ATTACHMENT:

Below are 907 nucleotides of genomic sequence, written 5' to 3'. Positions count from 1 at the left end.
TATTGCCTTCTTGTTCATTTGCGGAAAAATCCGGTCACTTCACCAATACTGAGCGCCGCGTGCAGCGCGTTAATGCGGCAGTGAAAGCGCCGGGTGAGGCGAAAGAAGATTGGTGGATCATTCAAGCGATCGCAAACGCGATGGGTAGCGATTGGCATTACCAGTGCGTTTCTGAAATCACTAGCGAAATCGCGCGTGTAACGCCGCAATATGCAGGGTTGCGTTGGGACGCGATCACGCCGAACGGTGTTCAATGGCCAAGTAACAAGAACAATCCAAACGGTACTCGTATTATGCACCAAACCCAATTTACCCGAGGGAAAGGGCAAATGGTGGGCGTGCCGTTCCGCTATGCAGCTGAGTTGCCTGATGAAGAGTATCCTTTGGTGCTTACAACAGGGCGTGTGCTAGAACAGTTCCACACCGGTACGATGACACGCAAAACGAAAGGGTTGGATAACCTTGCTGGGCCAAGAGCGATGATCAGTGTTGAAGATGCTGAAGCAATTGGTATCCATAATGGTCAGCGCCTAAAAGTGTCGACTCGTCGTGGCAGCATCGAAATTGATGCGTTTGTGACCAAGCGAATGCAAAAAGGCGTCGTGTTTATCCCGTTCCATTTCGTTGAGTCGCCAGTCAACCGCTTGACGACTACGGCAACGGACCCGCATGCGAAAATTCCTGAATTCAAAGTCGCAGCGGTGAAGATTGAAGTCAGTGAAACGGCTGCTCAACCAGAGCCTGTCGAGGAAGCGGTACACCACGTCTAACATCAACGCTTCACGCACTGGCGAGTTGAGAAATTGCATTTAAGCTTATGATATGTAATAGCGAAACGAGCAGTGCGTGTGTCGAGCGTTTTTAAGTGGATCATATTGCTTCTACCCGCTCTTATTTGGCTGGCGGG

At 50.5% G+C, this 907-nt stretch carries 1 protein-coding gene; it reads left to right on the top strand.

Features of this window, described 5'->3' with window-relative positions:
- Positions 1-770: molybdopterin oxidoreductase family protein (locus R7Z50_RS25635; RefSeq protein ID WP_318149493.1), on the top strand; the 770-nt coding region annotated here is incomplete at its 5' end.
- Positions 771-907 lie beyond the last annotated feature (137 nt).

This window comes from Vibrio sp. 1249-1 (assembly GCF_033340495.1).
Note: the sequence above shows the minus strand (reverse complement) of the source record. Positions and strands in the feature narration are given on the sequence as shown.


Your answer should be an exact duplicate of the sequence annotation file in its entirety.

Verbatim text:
Below are 907 nucleotides of genomic sequence, written 5' to 3'. Positions count from 1 at the left end.
TATTGCCTTCTTGTTCATTTGCGGAAAAATCCGGTCACTTCACCAATACTGAGCGCCGCGTGCAGCGCGTTAATGCGGCAGTGAAAGCGCCGGGTGAGGCGAAAGAAGATTGGTGGATCATTCAAGCGATCGCAAACGCGATGGGTAGCGATTGGCATTACCAGTGCGTTTCTGAAATCACTAGCGAAATCGCGCGTGTAACGCCGCAATATGCAGGGTTGCGTTGGGACGCGATCACGCCGAACGGTGTTCAATGGCCAAGTAACAAGAACAATCCAAACGGTACTCGTATTATGCACCAAACCCAATTTACCCGAGGGAAAGGGCAAATGGTGGGCGTGCCGTTCCGCTATGCAGCTGAGTTGCCTGATGAAGAGTATCCTTTGGTGCTTACAACAGGGCGTGTGCTAGAACAGTTCCACACCGGTACGATGACACGCAAAACGAAAGGGTTGGATAACCTTGCTGGGCCAAGAGCGATGATCAGTGTTGAAGATGCTGAAGCAATTGGTATCCATAATGGTCAGCGCCTAAAAGTGTCGACTCGTCGTGGCAGCATCGAAATTGATGCGTTTGTGACCAAGCGAATGCAAAAAGGCGTCGTGTTTATCCCGTTCCATTTCGTTGAGTCGCCAGTCAACCGCTTGACGACTACGGCAACGGACCCGCATGCGAAAATTCCTGAATTCAAAGTCGCAGCGGTGAAGATTGAAGTCAGTGAAACGGCTGCTCAACCAGAGCCTGTCGAGGAAGCGGTACACCACGTCTAACATCAACGCTTCACGCACTGGCGAGTTGAGAAATTGCATTTAAGCTTATGATATGTAATAGCGAAACGAGCAGTGCGTGTGTCGAGCGTTTTTAAGTGGATCATATTGCTTCTACCCGCTCTTATTTGGCTGGCGGG

At 50.5% G+C, this 907-nt stretch carries 1 protein-coding gene; it reads left to right on the top strand.

Features of this window, described 5'->3' with window-relative positions:
- Positions 1-770: molybdopterin oxidoreductase family protein (locus R7Z50_RS25635; RefSeq protein ID WP_318149493.1), on the top strand; the 770-nt coding region annotated here is incomplete at its 5' end.
- Positions 771-907 lie beyond the last annotated feature (137 nt).

This window comes from Vibrio sp. 1249-1 (assembly GCF_033340495.1).
Note: the sequence above shows the minus strand (reverse complement) of the source record. Positions and strands in the feature narration are given on the sequence as shown.